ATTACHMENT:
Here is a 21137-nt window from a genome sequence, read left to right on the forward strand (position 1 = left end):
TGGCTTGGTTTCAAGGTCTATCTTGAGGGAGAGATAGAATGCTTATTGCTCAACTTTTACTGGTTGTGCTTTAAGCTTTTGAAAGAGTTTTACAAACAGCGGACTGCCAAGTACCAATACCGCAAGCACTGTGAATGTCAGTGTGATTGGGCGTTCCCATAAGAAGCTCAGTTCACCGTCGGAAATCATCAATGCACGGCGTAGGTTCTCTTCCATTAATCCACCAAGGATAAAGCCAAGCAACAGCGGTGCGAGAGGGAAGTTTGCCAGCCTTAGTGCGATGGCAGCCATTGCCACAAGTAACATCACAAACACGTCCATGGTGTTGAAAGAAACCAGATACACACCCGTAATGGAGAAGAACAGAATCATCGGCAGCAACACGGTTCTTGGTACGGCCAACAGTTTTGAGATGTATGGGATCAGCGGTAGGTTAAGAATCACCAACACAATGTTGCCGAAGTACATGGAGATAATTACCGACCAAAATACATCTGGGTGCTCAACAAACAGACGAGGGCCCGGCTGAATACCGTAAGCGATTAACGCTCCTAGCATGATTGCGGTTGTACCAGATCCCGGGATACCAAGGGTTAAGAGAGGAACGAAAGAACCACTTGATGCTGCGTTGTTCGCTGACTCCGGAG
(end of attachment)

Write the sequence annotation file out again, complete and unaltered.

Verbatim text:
Here is a 21137-nt window from a genome sequence, read left to right on the forward strand (position 1 = left end):
TGGCTTGGTTTCAAGGTCTATCTTGAGGGAGAGATAGAATGCTTATTGCTCAACTTTTACTGGTTGTGCTTTAAGCTTTTGAAAGAGTTTTACAAACAGCGGACTGCCAAGTACCAATACCGCAAGCACTGTGAATGTCAGTGTGATTGGGCGTTCCCATAAGAAGCTCAGTTCACCGTCGGAAATCATCAATGCACGGCGTAGGTTCTCTTCCATTAATCCACCAAGGATAAAGCCAAGCAACAGCGGTGCGAGAGGGAAGTTTGCCAGCCTTAGTGCGATGGCAGCCATTGCCACAAGTAACATCACAAACACGTCCATGGTGTTGAAAGAAACCAGATACACACCCGTAATGGAGAAGAACAGAATCATCGGCAGCAACACGGTTCTTGGTACGGCCAACAGTTTTGAGATGTATGGGATCAGCGGTAGGTTAAGAATCACCAACACAATGTTGCCGAAGTACATGGAGATAATTACCGACCAAAATACATCTGGGTGCTCAACAAACAGACGAGGGCCCGGCTGAATACCGTAAGCGATTAACGCTCCTAGCATGATTGCGGTTGTACCAGATCCCGGGATACCAAGGGTTAAGAGAGGAACGAAAGAACCACTTGATGCTGCGTTGTTCGCTGACTCCGGAG